- Golf exterior one of the world’s most recognizable product designs
- Seventh stage of Golf evolution shows clearly added dynamism and precision
- Golf reflects par excellence the principles of Volkswagen’s design DNA
There is but a handful of cars with a design that, like the Golf’s, has been constantly refined, tweaked and enhanced down the decades and has thus become timeless. In this process the Volkswagen designers repeatedly gave a new edge to the Golf’s product features. These include the typical C-pillars, the long roofline and the characteristic front and rear sections. These details also make the new Golf more special, more valuable and more durable than any other compact car.
The design of the new Golf
In developing the new Golf the teams led by head designers Walter de Silva (Group) and Klaus Bischoff (Brand) based their work on the one hand on a great deal of creative freedom that allows many different approaches for a new design, while on the other also on the principles of the Volkswagen design DNA. A look at this DNA reveals the key to the new Golf’s design.
Development of the DNA
Over recent years, the Volkswagen designers have crystallized a selection of core elements from the brand’s history, which they term its ‘historic DNA’. All current Volkswagen designs correspond to this DNA, with the cars therefore conveying a modern, progressive impression, which nevertheless – and this is the key – feels familiar. This DNA includes elements such as the first Golf’s roofline, side windows and radiator grille crossbeam in its reduced form and the Golf Mk4’s typical C-pillars and wheel arches.
This DNA creates a unique, unmistakable language of product features and design. The language of product features leaves on the one hand a familiar feeling and yet on the other a new sensation in the eyes of the observer. The features are visual characteristics such as functionality, robustness, honesty and reliability. These characteristics are generated by a language of form perfected over many years. It creates the typical Volkswagen product design that today enjoys success around the globe.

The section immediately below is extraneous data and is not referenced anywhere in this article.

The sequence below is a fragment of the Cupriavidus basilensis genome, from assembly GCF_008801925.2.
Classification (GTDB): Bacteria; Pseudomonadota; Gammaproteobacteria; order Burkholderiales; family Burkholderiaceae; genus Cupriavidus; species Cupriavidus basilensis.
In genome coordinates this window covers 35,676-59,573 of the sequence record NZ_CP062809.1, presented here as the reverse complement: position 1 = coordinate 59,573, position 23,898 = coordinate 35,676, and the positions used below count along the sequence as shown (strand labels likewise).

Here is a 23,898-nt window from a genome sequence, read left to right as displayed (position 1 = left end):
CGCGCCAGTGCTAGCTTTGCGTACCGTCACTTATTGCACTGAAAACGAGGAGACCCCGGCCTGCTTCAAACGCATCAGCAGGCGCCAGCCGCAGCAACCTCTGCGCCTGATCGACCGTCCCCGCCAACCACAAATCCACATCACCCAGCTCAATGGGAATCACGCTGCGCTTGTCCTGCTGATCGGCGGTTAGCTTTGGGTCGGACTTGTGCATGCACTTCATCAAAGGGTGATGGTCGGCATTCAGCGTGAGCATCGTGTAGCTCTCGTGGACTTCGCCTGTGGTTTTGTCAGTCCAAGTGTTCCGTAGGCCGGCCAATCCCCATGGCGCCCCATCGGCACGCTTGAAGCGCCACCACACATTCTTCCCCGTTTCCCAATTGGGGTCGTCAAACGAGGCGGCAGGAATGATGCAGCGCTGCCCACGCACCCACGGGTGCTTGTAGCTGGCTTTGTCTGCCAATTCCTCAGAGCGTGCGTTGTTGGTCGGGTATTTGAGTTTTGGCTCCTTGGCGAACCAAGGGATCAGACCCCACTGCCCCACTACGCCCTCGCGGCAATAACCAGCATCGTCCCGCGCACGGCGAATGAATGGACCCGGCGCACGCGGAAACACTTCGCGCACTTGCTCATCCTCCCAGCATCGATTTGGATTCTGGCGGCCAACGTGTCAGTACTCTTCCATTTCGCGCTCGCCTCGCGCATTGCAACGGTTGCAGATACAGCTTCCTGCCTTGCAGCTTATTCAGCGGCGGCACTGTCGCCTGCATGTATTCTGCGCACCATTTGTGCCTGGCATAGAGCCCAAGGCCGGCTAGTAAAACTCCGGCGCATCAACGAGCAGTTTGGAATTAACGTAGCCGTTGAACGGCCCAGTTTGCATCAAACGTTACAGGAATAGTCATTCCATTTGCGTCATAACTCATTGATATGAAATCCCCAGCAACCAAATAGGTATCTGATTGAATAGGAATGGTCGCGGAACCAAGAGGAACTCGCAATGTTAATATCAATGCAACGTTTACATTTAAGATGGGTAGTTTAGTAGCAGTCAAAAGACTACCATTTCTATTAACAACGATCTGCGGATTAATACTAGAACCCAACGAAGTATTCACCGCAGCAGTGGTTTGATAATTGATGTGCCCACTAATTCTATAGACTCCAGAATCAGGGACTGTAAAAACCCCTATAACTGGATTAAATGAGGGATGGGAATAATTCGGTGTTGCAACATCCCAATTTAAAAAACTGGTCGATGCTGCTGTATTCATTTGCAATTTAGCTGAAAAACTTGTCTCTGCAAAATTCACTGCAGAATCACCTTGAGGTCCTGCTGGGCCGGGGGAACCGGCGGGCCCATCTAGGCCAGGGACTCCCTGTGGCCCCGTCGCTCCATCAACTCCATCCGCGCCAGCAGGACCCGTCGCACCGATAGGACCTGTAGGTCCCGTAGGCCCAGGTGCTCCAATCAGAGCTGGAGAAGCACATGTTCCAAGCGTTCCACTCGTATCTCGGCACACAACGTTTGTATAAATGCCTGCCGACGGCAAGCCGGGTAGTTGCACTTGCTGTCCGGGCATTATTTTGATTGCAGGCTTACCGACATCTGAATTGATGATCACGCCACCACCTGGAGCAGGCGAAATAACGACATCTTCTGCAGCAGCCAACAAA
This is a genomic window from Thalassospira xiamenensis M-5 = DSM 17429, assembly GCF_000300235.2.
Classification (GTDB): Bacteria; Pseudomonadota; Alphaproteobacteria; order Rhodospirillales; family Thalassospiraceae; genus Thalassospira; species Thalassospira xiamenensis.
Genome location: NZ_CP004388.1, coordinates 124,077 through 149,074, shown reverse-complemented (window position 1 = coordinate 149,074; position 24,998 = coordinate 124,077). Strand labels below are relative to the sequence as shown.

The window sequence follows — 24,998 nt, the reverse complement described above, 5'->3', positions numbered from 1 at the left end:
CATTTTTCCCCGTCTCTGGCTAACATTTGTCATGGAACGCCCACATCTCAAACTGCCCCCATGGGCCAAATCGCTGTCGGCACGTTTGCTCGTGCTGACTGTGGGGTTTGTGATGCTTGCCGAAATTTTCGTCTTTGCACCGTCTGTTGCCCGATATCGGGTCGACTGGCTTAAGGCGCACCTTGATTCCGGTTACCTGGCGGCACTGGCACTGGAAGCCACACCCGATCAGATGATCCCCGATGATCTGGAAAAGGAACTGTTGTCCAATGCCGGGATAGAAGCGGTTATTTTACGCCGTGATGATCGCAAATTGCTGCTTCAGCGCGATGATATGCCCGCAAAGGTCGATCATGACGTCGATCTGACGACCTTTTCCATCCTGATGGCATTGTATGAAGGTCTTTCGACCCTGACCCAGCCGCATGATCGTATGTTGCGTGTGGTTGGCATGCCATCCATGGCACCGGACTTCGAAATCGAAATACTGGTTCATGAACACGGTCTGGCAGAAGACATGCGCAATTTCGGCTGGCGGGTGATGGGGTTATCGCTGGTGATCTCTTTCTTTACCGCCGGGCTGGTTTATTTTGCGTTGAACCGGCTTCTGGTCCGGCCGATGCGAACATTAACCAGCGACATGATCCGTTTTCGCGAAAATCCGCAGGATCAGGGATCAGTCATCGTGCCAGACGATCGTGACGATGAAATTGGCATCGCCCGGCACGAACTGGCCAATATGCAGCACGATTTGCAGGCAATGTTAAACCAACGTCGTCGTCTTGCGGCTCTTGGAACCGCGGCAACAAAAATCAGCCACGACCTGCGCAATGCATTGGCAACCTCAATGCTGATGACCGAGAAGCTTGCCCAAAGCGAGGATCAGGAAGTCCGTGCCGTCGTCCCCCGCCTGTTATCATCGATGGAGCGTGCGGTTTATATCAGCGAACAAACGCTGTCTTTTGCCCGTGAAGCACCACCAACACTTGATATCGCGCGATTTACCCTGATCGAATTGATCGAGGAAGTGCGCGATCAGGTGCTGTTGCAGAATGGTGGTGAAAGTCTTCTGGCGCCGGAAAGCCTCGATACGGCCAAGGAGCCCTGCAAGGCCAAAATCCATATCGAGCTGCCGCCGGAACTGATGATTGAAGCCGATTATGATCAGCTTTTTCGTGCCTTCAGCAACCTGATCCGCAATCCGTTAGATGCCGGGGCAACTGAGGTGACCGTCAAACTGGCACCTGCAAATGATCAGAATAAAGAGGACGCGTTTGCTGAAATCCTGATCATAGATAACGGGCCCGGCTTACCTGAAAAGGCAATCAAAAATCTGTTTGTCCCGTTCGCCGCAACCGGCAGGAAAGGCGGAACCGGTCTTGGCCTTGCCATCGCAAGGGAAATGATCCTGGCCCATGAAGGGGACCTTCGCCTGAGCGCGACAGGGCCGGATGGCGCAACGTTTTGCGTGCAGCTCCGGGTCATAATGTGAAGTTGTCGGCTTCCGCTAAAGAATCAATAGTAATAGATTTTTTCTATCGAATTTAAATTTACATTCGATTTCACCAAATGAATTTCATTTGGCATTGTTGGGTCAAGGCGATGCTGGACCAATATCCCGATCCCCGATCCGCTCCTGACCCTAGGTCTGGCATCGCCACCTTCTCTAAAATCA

“This language of form,” explains Bischoff, “is logical, solid, product-focused, pure and precise and reflects the brand’s design DNA as a perfect model of creativity. The base architecture of the new Golf is therefore unmistakable. It comes over as simple, strong, understandable, reliable and safe. Starting from the pure element of this clear base architecture, details such as the economical use and placement of sculptural lines are more like fine nuances. Another extremely important point is the fact that with the seventh generation the Golf’s proportions have completely changed, making the car look more premium-class than ever before!”
Marc Lichte, leading designer for the exterior, explains: “The proportions have changed, as we have taken advantage here of the Modular Transverse Matrix. The front wheels, for example, have moved 43 millimeters further forward. The front overhang is therefore shorter and at the same time the bonnet looks longer.” Klaus Bischoff confirms this: “Visually, the passenger compartment has moved towards the rear, creating what is called a ‘car-backward’ impression. That’s what we call the proportions of premium-class vehicles, on which the bonnet is long and the passenger compartment a long way towards the back. On the new Golf we thus have proportions that you otherwise only get in higher-class segments of the market.”
Silhouette with powerful lines
Marc Lichte: “And we sought to underline these modified proportions with design elements. Below the door handles we have integrated the now clearly visible and very sharp character line. While this line is broken by the wheel arches, it is otherwise continuous and is stylistically reflected in the chrome bars of the radiator grille and headlights and at the back in the white lateral bars of the rear light clusters. Set deep down all the way around, this line lowers the apparent centre of gravity and makes the car appear more solid on the road. Another striking element is the new line along the side shoulder directly below the windows. This line begins at the front in the headlight, then glides under the wing mirror, which is positioned right on the line, all the way through to the rear side window, underling the premium proportions of the new Golf.” The wheel arches are particularly prominent as well and along with the wider track, the longer wheelbase and tire dimensions of up to 18 inches make the Golf appear more powerful.